form in which the chondrocranium is more typically Uro-

Amphiuma means.

The first of the two models of the chondrocranium of
Amphiuma means here described is the one which formed
the basis of the description of the chondrocranium in Dr.
Kingsley's preliminary paper upon "The Head of an
Embryo Amphiuma" ('92). The chondrocranium of


another specimen from the same lot of embryos was also
described and figured by Professor O. P. Hay in his paper
of '90.

First STAGE. — (Figs. 17-18) . — The occipital processes
have fused with the otic capsules and their distal ends project
inward over the sides of the cranial cavity as the first steps
in the formation of the synotic tectum. The parachordals
(Fig. 18, jp) extend forward from the bases of the oc-
cipital processes, and, after curving inward to the sides
of the notochord and fusing beneath it, they each divide
into a median and a lateral band. The lateral bands of
the two sides curve outward and, fusing with the capsular
floors, pass forward to the posterior ends of the trabeculae.
The median bands separate in front of the apex of the
notochord, bend laterally and join the lateral bands again
at their junction with the trabeculae. Between these two
parts of each parachordal a fontanelle is enclosed.

The otic capsules present nearly the same condition as
that found in the fourth stage of the skull of Amblystoma.
But here, as was also noted in Necturus, the foramen for
the palatine branch of the seventh nerve {pal) is on the
median side of the median capsular wall.

The trabeculae extend from their union with the para-
chordals forward to the nasal region , where they fuse in a
small ethmoid plate which is terminated anteriorly by two
broad triangular cornua. Along the middle and posterior
end of each trabecula is a well-developed crest covering
in the optic and oculomotor foramina as usual. It is con-
nected postero-dorsally with the anterior end of the otic
capsule, and it is also connected with the median angle of
the quadrate by means of the ascending process («/>). The
point at which the ascending process joins the trabecula is
relatively farther anterior in Amphiuma than in Amblys-
toma, thus producing more elongate foramina for the exit



of the nerves coming from the Gasserian ganglion (Fig.
18, v). Antero-dorsally the crest gives rise to a rod of
irregular shape, which projects forward, outward and
downward. This is the lamina cribrosa (e). Below and
a little behind this the antorbital process is just beginning
to appear upon the side of the trabecula.

The quadrate is rhomboidal in outline when viewed from
the side. It is connected with the trabecular crest by the
ascending process, as mentioned above, but as yet it has
not fused with the otic capsule. From its posterior angle
a slender stapedial process (Fig. 17, sp) extends back-
ward into the anterior end of the fenestra ovalis where it
joins the small stapes. No pterygoid process is yet
developed. Meckel's cartilage articulates with the antero-
ventral surface of the quadrate.

Second STAGE. — (Fig. 19). — In the second stage of
the chondrocranium of Amphiuma, ossification is far ad-
vanced. The most important additions to the cartilages
are seen in the completed nasal capsule and the pterygoid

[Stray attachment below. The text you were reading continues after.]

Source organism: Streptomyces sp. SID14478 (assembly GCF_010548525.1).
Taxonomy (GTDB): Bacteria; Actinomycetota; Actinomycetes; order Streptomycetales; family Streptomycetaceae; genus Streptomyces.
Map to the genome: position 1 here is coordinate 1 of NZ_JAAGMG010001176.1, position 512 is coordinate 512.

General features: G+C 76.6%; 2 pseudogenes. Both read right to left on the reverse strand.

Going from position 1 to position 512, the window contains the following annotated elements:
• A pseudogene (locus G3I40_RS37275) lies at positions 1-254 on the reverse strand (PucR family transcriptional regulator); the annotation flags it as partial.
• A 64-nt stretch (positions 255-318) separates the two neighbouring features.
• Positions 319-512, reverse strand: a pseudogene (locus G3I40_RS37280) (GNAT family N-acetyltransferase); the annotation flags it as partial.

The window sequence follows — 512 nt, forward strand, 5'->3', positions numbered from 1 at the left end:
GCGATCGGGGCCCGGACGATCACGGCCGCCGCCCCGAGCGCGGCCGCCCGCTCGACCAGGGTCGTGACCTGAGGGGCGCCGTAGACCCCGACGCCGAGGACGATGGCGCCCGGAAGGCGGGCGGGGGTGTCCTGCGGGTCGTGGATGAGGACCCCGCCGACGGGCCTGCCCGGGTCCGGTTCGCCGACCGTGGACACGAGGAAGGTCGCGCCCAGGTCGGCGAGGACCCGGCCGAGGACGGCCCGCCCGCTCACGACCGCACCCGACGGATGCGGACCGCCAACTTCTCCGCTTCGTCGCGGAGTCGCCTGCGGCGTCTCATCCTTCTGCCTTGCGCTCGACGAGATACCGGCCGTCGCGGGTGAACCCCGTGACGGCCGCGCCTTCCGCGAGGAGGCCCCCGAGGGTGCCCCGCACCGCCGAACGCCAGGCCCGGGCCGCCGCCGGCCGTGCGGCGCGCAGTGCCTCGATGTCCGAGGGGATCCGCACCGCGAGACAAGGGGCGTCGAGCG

process (pt) of the quadrate which is now developed.

The distal ends of the occipital processes have devel-
oped into a narrow synotic tectum, while the notochord
and median portions of the parachordals have disappeared
except in the occipital region, where they form a ventral
band (p) connecting the two capsules. No changes
worthy of notice have taken place in the otic capsules
aside from the results of ossification.

The trabeculse are divided into anterior and posterior
portions by ossification in the orbital region. The pos-
terior portion remains essentially the same as in the first
stage, but the anterior portion is changed by the forma-
tion of the nasal capsule. The base of the antorbital
process (Fig. 19, anp) marks the posterior end of that
portion of the trabecula remaining unossified in front of


the optic foramen. A narrow column of the trabecular
crest projects upwards from just in front of the base of the
antorbital process, and upon the anterior end of the eth-
moid plate a thin nasal septum is developed. Two carti-
lages upon each side arise from the dorsal end of the
septum. From its posterior end a cylindrical rod, the tectal
cartilage ((e) extends backward and outward to the dorsal
point of the remnant of the trabecular crest. From the
posterior end of the septum a band of cartilage extends
forward and expands into a broad sheet, the nasal tectum,
roofing over the whole anterior portion of the olfactory
organ. Where the nasal duct passes out to the exterior
(nl) at the anterior end of the tectum, a complete ring of
cartilage encircles it. Laterally the nasal roof is con-
nected by a band curved ventrally with the cornu (c) of
the trabecula. And from the postero-lateral margin of
the tectum a flattened rod (?) passes backward to the tec-
tal cartilage, fusing with it at a point just above the an-
terior end of the antorbital process.

While it is impossible to homologize all the parts of the
nasal capsule of Amphiuma with those in Amblystoma
there are some points in which the similarity between them
is very close. The septa, ethmoid plates, and tectal car-
tilages are essentially alike in both. The lamina cribrosa
and dorsal process of Amblystoma are represented in Am-
phiuma by the rod connecting the tectal cartilage with the
nasal tectum. The open anterior end of the capsule of Am-
phiuma is quite different from the cup-like end of Ambly-
stoma to which it must be compared. This difference in
the capsules is, of course, correlated with the relative
change of position of the nostrils, which are at the ante-
rior end of the capsules in Amphiuma and in the middle
of the sides of the capsules in Amblystoma. In Amphi-


uma the antorbital process does not become fused with the